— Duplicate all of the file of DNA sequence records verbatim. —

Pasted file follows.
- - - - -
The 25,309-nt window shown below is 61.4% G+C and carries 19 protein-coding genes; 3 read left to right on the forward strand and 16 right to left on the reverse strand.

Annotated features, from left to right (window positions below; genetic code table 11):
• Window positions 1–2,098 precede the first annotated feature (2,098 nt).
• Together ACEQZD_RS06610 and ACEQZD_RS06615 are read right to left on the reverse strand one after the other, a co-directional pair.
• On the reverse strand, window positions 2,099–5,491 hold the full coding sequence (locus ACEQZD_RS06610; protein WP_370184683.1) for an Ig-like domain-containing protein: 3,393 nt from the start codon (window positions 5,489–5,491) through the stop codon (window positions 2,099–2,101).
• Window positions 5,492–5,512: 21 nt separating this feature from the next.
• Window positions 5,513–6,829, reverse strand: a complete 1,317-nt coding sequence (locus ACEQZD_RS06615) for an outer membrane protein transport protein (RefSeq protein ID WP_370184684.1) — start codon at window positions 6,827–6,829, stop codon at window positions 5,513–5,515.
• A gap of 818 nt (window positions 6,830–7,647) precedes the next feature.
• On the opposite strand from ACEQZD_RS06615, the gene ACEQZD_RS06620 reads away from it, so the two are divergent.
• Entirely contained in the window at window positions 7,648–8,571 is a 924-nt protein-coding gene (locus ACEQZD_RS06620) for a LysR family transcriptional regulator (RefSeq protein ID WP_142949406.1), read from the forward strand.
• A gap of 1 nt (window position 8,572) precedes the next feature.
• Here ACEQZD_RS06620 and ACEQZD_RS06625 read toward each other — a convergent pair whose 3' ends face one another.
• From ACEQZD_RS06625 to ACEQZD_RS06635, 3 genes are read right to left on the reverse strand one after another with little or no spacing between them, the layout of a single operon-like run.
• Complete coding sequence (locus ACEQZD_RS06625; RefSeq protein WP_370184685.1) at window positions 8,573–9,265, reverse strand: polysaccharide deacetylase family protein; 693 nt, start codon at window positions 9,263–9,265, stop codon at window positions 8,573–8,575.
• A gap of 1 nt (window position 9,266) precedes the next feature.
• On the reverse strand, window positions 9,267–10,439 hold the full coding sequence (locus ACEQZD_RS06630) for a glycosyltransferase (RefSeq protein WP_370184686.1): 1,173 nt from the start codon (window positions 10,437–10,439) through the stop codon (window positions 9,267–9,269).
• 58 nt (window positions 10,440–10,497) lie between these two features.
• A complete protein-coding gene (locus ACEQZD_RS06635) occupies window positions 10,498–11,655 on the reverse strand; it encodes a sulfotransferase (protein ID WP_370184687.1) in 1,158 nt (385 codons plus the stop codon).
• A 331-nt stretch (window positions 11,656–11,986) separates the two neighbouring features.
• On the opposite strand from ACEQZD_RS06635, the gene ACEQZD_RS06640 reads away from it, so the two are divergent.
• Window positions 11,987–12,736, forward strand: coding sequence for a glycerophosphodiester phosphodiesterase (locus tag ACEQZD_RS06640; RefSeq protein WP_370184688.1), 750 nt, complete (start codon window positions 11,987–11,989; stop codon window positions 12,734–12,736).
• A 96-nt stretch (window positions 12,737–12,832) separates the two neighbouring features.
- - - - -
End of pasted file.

The 25,309-nt window shown below is 61.4% G+C and carries 19 protein-coding genes; 3 read left to right on the forward strand and 16 right to left on the reverse strand.

Annotated features, from left to right (window positions below; genetic code table 11):
• Window positions 1–2,098 precede the first annotated feature (2,098 nt).
• Together ACEQZD_RS06610 and ACEQZD_RS06615 are read right to left on the reverse strand one after the other, a co-directional pair.
• On the reverse strand, window positions 2,099–5,491 hold the full coding sequence (locus ACEQZD_RS06610; protein WP_370184683.1) for an Ig-like domain-containing protein: 3,393 nt from the start codon (window positions 5,489–5,491) through the stop codon (window positions 2,099–2,101).
• Window positions 5,492–5,512: 21 nt separating this feature from the next.
• Window positions 5,513–6,829, reverse strand: a complete 1,317-nt coding sequence (locus ACEQZD_RS06615) for an outer membrane protein transport protein (RefSeq protein ID WP_370184684.1) — start codon at window positions 6,827–6,829, stop codon at window positions 5,513–5,515.
• A gap of 818 nt (window positions 6,830–7,647) precedes the next feature.
• On the opposite strand from ACEQZD_RS06615, the gene ACEQZD_RS06620 reads away from it, so the two are divergent.
• Entirely contained in the window at window positions 7,648–8,571 is a 924-nt protein-coding gene (locus ACEQZD_RS06620) for a LysR family transcriptional regulator (RefSeq protein ID WP_142949406.1), read from the forward strand.
• A gap of 1 nt (window position 8,572) precedes the next feature.
• Here ACEQZD_RS06620 and ACEQZD_RS06625 read toward each other — a convergent pair whose 3' ends face one another.
• From ACEQZD_RS06625 to ACEQZD_RS06635, 3 genes are read right to left on the reverse strand one after another with little or no spacing between them, the layout of a single operon-like run.
• Complete coding sequence (locus ACEQZD_RS06625; RefSeq protein WP_370184685.1) at window positions 8,573–9,265, reverse strand: polysaccharide deacetylase family protein; 693 nt, start codon at window positions 9,263–9,265, stop codon at window positions 8,573–8,575.
• A gap of 1 nt (window position 9,266) precedes the next feature.
• On the reverse strand, window positions 9,267–10,439 hold the full coding sequence (locus ACEQZD_RS06630) for a glycosyltransferase (RefSeq protein WP_370184686.1): 1,173 nt from the start codon (window positions 10,437–10,439) through the stop codon (window positions 9,267–9,269).
• 58 nt (window positions 10,440–10,497) lie between these two features.
• A complete protein-coding gene (locus ACEQZD_RS06635) occupies window positions 10,498–11,655 on the reverse strand; it encodes a sulfotransferase (protein ID WP_370184687.1) in 1,158 nt (385 codons plus the stop codon).
• A 331-nt stretch (window positions 11,656–11,986) separates the two neighbouring features.
• On the opposite strand from ACEQZD_RS06635, the gene ACEQZD_RS06640 reads away from it, so the two are divergent.
• Window positions 11,987–12,736, forward strand: coding sequence for a glycerophosphodiester phosphodiesterase (locus tag ACEQZD_RS06640; RefSeq protein WP_370184688.1), 750 nt, complete (start codon window positions 11,987–11,989; stop codon window positions 12,734–12,736).
• A 96-nt stretch (window positions 12,737–12,832) separates the two neighbouring features.